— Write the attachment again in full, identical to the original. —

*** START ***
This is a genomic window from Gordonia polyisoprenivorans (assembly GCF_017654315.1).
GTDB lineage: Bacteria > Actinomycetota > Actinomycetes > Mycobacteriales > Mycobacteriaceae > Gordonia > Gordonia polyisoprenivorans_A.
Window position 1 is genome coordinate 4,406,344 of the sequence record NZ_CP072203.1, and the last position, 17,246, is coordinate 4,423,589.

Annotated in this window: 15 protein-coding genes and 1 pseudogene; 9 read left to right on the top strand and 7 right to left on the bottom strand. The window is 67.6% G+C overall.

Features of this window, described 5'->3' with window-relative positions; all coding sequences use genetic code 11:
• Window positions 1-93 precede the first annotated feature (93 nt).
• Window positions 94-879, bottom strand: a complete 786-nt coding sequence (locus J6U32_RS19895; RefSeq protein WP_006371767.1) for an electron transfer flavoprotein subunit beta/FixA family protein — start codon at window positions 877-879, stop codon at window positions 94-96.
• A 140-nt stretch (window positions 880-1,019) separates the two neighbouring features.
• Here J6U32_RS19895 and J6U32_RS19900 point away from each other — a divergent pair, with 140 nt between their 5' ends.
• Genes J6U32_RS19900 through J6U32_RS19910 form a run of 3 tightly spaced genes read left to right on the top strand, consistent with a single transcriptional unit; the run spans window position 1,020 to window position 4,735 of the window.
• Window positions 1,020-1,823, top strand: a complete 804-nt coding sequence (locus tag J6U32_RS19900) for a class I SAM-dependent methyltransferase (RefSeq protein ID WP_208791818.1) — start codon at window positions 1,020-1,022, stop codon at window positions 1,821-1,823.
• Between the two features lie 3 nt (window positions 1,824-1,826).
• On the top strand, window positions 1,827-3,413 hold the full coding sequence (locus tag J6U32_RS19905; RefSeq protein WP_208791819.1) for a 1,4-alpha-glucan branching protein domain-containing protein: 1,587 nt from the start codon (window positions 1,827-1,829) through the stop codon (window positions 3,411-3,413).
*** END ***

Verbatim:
This is a genomic window from Gordonia polyisoprenivorans (assembly GCF_017654315.1).
GTDB lineage: Bacteria > Actinomycetota > Actinomycetes > Mycobacteriales > Mycobacteriaceae > Gordonia > Gordonia polyisoprenivorans_A.
Window position 1 is genome coordinate 4,406,344 of the sequence record NZ_CP072203.1, and the last position, 17,246, is coordinate 4,423,589.

Annotated in this window: 15 protein-coding genes and 1 pseudogene; 9 read left to right on the top strand and 7 right to left on the bottom strand. The window is 67.6% G+C overall.

Features of this window, described 5'->3' with window-relative positions; all coding sequences use genetic code 11:
• Window positions 1-93 precede the first annotated feature (93 nt).
• Window positions 94-879, bottom strand: a complete 786-nt coding sequence (locus J6U32_RS19895; RefSeq protein WP_006371767.1) for an electron transfer flavoprotein subunit beta/FixA family protein — start codon at window positions 877-879, stop codon at window positions 94-96.
• A 140-nt stretch (window positions 880-1,019) separates the two neighbouring features.
• Here J6U32_RS19895 and J6U32_RS19900 point away from each other — a divergent pair, with 140 nt between their 5' ends.
• Genes J6U32_RS19900 through J6U32_RS19910 form a run of 3 tightly spaced genes read left to right on the top strand, consistent with a single transcriptional unit; the run spans window position 1,020 to window position 4,735 of the window.
• Window positions 1,020-1,823, top strand: a complete 804-nt coding sequence (locus tag J6U32_RS19900) for a class I SAM-dependent methyltransferase (RefSeq protein ID WP_208791818.1) — start codon at window positions 1,020-1,022, stop codon at window positions 1,821-1,823.
• Between the two features lie 3 nt (window positions 1,824-1,826).
• On the top strand, window positions 1,827-3,413 hold the full coding sequence (locus tag J6U32_RS19905; RefSeq protein WP_208791819.1) for a 1,4-alpha-glucan branching protein domain-containing protein: 1,587 nt from the start codon (window positions 1,827-1,829) through the stop codon (window positions 3,411-3,413).